De los Reyes’ animosity with the Catholic Church only grew since the incident with Francia-Nava. He carried these feelings on his return to the Philippines in 1901. By then, the country had changed from Spanish hands to American ones.

Don Belong had changed, as well. He had grown to understand and accept socialist thought, reading works by Marx, Malatesta, and Bakunin, and endeavored to put them into practice. He founded the first labor federation, the UOD, to assert workers’ rights, which he saw was being assailed by U.S. imperialism.

Recommended Videos

This nationalism informed his views on religion, as well. He set to work to fight for national democracy in another way: by rallying for a schism and forming an independent Filipino Church.

Founding a new church

Thus the impetus for a new Church flared up. De los Reyes urged nationalism in the Church. The fact that Protestant missionaries tried to supplant the Roman Catholic Churches did nothing to assuage the feeling that most Filipinos had—that the core of Filipino society was under attack.

Don Belong was ultimately successful in his endeavor. In August 1902, he had managed to rally enough people to create an independent church. With the help of the UOD and Pascual H. Poblete, an early labor leader, he had everything needed to form a new church but one: a bishop to head it.

His first choice was the enigmatic military vicar and his former classmate, Gregorio Aglipay. But Aglipay would have none of it; he was a devout Catholic and would not budge.

However, not even Aglipay could stop the tide of nationalism. His talks with the Jesuits and the Protestants to prevent a schism didn’t help—both were dismissive and wouldn’t allow Filipino priests in the Church. Aglipay saw the writing on the wall. There would be no Church for the Filipino except for a Filipino church.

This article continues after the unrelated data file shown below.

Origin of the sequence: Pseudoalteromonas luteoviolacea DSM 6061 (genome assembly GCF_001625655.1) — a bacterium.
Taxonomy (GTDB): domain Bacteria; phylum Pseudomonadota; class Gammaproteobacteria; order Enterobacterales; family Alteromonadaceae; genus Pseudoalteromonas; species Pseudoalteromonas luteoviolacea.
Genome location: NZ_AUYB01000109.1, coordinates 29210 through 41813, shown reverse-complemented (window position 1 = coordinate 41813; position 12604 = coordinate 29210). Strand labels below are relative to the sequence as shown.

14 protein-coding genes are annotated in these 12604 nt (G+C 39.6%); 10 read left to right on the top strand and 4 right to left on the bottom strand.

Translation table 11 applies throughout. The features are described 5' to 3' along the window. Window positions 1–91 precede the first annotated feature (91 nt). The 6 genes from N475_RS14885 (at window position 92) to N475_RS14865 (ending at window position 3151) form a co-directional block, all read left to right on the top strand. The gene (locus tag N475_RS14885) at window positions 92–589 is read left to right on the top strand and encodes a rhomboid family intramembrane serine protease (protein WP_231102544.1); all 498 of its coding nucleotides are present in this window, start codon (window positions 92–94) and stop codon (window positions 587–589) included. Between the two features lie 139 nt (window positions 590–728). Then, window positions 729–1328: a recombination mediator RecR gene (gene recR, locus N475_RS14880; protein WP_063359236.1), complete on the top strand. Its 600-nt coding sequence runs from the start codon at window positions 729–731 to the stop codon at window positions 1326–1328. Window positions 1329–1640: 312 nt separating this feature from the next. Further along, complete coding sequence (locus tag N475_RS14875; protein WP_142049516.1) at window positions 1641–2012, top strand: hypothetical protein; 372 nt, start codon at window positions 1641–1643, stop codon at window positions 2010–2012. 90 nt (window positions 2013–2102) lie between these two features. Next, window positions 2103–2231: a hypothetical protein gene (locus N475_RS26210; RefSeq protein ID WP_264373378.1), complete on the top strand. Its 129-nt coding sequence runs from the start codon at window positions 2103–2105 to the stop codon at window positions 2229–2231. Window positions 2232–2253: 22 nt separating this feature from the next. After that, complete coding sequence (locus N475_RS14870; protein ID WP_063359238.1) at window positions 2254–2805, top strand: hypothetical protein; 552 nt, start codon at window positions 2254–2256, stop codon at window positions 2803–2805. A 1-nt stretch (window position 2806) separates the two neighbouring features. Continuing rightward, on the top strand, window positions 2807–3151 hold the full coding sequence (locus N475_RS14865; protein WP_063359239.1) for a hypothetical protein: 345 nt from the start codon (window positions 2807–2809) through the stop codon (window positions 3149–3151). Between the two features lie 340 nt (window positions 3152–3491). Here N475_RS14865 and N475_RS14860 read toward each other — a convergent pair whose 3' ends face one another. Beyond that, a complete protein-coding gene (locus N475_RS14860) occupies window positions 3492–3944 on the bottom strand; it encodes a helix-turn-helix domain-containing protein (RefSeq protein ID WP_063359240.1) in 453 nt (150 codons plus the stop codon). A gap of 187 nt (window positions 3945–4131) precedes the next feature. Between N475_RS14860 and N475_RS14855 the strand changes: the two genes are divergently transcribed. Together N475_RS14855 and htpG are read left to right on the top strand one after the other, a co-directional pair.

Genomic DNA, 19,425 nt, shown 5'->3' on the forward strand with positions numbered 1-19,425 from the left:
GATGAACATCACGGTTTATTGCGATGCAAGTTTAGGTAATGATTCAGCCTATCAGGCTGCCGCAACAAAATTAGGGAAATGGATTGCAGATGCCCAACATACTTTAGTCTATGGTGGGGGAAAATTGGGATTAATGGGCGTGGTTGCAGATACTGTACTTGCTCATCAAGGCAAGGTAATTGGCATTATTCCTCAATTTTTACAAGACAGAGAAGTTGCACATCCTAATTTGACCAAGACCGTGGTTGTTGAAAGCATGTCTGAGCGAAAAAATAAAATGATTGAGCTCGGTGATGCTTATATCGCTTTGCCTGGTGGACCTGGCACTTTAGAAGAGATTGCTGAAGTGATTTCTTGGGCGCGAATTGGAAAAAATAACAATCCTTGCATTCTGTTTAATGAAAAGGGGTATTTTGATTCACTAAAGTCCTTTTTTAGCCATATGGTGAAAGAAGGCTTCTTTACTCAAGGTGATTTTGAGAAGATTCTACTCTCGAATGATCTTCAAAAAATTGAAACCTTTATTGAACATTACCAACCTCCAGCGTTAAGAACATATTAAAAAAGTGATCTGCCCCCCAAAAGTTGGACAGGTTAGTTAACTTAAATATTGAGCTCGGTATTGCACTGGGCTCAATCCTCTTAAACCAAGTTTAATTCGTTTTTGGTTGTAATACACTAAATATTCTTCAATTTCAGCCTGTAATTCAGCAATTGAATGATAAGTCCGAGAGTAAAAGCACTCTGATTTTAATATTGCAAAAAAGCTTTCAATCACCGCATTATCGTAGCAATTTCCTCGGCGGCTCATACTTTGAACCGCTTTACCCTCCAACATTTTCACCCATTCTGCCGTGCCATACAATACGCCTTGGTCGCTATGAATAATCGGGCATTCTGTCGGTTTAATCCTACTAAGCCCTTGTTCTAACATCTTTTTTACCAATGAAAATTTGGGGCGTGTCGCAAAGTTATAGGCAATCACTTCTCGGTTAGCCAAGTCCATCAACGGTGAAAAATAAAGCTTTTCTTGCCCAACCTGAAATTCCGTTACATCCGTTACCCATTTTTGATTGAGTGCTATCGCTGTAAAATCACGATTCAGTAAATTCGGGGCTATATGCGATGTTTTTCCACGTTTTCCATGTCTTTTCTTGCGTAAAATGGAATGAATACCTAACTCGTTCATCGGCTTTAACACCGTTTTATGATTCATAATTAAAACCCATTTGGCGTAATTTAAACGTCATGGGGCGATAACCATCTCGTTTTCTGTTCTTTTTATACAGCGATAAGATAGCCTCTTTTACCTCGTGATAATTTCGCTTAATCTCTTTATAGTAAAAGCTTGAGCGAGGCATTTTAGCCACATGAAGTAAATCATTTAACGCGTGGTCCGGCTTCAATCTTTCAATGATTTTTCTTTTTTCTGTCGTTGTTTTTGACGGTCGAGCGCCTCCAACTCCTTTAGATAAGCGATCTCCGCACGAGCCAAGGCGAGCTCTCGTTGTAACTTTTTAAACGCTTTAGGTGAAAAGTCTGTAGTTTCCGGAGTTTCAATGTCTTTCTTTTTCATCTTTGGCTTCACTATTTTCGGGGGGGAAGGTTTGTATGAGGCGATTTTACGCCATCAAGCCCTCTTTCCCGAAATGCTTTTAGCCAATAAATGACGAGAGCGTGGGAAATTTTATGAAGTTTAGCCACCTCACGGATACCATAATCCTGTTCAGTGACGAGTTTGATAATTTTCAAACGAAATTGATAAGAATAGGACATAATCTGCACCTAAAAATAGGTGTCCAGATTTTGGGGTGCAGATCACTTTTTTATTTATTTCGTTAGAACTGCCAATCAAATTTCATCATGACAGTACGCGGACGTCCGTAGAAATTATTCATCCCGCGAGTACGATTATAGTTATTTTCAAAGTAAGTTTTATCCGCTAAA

And so, in September 1902, Aglipay went back to de los Reyes to accept his offer of being the Obispo Maximo of the new independent Church. A month later, at a UOD rally, thousands gathered to witness the official proclamation of the Iglesia Filipina Independiente, and with it, a new dimension of the Filipino struggle was born.


The continuing struggle

Today, the IFI still exists and is as strong as ever. It boasts anywhere from six to eight million adherents all over the country. Its priests are engaged in the wider struggle of the workers, peasants, and the poor. And it still carries the flame of nationalist struggle, rejecting Catholic doctrine to create an independent form of Christianity built on serving the people. 


Agoncillo, Teodoro (1990). History of the Filipino people (8th ed.). Quezon City [Philippines]: Garotech Pub.

Mojares, Resil (2006). Brains of the nation : Pedro Paterno, T.H. Pardo de Tavera, Isabelo de los Reyes, and the production of modern knowledge. Quezon City: Ateneo de Manila University Press.

More Videos You Can Watch
About The Author
Justin Umali
Justin is left-handed, left-leaning, and best left in a cool, damp place. He listens to Vampire Weekend when he's down and Car Seat Headrest when he's not. He usually writes about Philippine history and politics, and believes that you cannot change the world without understanding it first.
View Other Articles From Justin
Latest Feed
Load More Articles
Connect With Us